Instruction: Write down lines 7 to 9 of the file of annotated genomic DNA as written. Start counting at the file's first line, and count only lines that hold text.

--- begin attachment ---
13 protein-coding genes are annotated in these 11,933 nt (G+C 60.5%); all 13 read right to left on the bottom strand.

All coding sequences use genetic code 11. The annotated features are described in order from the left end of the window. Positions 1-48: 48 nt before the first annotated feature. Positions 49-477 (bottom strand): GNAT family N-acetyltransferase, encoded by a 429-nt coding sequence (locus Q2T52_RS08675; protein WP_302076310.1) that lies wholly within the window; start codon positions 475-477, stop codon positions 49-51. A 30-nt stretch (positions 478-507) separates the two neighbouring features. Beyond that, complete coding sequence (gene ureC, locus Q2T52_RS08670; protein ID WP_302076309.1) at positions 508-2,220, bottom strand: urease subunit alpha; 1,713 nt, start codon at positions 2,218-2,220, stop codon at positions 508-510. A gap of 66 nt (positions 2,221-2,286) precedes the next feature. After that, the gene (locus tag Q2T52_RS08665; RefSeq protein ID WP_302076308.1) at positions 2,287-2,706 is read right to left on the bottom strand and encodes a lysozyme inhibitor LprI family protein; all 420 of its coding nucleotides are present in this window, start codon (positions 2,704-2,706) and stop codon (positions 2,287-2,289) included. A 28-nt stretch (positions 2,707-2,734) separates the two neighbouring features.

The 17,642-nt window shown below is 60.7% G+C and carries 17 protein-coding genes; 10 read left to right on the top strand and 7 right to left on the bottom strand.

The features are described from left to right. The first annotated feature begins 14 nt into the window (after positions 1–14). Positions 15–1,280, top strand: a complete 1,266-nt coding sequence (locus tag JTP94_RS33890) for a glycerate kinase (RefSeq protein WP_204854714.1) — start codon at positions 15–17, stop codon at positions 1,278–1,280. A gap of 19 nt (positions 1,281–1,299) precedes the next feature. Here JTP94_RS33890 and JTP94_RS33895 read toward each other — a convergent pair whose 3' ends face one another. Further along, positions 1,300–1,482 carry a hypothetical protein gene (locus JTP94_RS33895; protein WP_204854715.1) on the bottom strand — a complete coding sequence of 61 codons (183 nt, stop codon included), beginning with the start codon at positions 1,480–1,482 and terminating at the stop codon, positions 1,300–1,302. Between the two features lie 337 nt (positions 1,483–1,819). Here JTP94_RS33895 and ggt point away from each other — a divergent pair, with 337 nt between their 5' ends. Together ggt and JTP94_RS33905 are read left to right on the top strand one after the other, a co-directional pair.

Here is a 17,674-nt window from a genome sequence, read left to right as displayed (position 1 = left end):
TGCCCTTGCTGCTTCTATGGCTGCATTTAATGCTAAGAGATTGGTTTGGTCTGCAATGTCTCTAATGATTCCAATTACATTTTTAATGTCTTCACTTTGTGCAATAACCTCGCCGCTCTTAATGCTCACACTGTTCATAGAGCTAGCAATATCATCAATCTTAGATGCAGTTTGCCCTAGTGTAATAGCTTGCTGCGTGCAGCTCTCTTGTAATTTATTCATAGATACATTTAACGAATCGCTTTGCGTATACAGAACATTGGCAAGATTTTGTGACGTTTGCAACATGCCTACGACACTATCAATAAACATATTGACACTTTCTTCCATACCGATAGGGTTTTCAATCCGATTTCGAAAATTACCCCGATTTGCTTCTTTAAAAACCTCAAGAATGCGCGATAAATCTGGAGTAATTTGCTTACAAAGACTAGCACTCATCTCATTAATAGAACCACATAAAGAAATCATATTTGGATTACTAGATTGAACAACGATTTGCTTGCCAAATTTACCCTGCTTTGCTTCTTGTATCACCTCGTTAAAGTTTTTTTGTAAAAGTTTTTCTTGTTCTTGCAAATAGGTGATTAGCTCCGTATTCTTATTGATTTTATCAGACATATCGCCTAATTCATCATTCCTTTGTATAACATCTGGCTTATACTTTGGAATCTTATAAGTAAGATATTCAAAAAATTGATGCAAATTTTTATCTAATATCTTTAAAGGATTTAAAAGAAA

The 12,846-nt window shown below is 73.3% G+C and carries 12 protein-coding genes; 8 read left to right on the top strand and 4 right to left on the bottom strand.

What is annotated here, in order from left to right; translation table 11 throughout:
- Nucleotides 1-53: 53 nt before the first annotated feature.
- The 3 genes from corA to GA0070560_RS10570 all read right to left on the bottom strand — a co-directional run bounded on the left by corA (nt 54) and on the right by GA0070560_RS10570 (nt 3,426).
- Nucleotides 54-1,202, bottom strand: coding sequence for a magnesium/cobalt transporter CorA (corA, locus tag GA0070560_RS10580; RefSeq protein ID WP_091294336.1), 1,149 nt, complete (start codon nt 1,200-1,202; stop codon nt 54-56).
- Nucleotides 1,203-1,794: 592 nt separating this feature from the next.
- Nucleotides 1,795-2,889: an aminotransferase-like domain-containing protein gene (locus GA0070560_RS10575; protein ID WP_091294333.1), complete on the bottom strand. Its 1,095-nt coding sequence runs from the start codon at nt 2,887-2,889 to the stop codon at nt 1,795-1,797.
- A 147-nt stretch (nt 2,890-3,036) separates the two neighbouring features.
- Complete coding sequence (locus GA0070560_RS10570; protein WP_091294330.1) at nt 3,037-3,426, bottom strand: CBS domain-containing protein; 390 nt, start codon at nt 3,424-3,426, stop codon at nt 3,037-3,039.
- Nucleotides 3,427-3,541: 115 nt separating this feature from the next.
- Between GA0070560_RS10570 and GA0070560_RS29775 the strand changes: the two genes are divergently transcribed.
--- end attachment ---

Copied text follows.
The 12,846-nt window shown below is 73.3% G+C and carries 12 protein-coding genes; 8 read left to right on the top strand and 4 right to left on the bottom strand.

What is annotated here, in order from left to right; translation table 11 throughout:
- Nucleotides 1-53: 53 nt before the first annotated feature.